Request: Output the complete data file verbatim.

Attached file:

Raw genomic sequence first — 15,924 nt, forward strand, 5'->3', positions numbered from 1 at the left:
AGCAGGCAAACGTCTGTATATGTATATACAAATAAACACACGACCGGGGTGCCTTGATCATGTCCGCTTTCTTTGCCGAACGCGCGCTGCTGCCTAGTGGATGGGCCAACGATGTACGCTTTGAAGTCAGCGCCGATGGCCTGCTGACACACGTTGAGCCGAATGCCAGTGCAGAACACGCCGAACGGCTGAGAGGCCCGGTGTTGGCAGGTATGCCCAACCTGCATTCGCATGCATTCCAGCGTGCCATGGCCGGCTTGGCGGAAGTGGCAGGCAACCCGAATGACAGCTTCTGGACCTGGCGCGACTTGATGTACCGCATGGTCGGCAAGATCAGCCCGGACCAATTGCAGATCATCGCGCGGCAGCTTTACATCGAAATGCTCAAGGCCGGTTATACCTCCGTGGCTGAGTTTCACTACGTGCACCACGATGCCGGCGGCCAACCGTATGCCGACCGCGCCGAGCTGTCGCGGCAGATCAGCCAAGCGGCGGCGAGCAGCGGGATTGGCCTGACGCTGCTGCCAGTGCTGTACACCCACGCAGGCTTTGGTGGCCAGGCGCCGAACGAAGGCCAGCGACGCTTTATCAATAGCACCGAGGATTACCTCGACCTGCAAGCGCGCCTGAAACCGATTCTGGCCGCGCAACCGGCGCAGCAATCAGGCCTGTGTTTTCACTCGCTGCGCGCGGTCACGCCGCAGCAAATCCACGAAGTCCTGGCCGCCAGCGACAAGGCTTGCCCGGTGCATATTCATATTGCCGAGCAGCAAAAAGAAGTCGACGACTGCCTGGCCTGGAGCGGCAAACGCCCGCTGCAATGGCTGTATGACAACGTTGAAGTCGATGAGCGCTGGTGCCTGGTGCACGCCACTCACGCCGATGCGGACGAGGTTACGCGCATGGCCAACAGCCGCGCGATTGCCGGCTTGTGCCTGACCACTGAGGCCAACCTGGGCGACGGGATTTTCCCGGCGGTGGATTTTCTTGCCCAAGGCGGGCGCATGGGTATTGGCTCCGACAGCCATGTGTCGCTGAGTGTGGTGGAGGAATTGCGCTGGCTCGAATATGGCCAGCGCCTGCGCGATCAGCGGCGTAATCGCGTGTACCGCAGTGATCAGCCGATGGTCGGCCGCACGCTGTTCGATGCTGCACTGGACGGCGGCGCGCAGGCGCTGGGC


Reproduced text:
Raw genomic sequence first — 15,924 nt, forward strand, 5'->3', positions numbered from 1 at the left:
AGCAGGCAAACGTCTGTATATGTATATACAAATAAACACACGACCGGGGTGCCTTGATCATGTCCGCTTTCTTTGCCGAACGCGCGCTGCTGCCTAGTGGATGGGCCAACGATGTACGCTTTGAAGTCAGCGCCGATGGCCTGCTGACACACGTTGAGCCGAATGCCAGTGCAGAACACGCCGAACGGCTGAGAGGCCCGGTGTTGGCAGGTATGCCCAACCTGCATTCGCATGCATTCCAGCGTGCCATGGCCGGCTTGGCGGAAGTGGCAGGCAACCCGAATGACAGCTTCTGGACCTGGCGCGACTTGATGTACCGCATGGTCGGCAAGATCAGCCCGGACCAATTGCAGATCATCGCGCGGCAGCTTTACATCGAAATGCTCAAGGCCGGTTATACCTCCGTGGCTGAGTTTCACTACGTGCACCACGATGCCGGCGGCCAACCGTATGCCGACCGCGCCGAGCTGTCGCGGCAGATCAGCCAAGCGGCGGCGAGCAGCGGGATTGGCCTGACGCTGCTGCCAGTGCTGTACACCCACGCAGGCTTTGGTGGCCAGGCGCCGAACGAAGGCCAGCGACGCTTTATCAATAGCACCGAGGATTACCTCGACCTGCAAGCGCGCCTGAAACCGATTCTGGCCGCGCAACCGGCGCAGCAATCAGGCCTGTGTTTTCACTCGCTGCGCGCGGTCACGCCGCAGCAAATCCACGAAGTCCTGGCCGCCAGCGACAAGGCTTGCCCGGTGCATATTCATATTGCCGAGCAGCAAAAAGAAGTCGACGACTGCCTGGCCTGGAGCGGCAAACGCCCGCTGCAATGGCTGTATGACAACGTTGAAGTCGATGAGCGCTGGTGCCTGGTGCACGCCACTCACGCCGATGCGGACGAGGTTACGCGCATGGCCAACAGCCGCGCGATTGCCGGCTTGTGCCTGACCACTGAGGCCAACCTGGGCGACGGGATTTTCCCGGCGGTGGATTTTCTTGCCCAAGGCGGGCGCATGGGTATTGGCTCCGACAGCCATGTGTCGCTGAGTGTGGTGGAGGAATTGCGCTGGCTCGAATATGGCCAGCGCCTGCGCGATCAGCGGCGTAATCGCGTGTACCGCAGTGATCAGCCGATGGTCGGCCGCACGCTGTTCGATGCTGCACTGGACGGCGGCGCGCAGGCGCTGGGC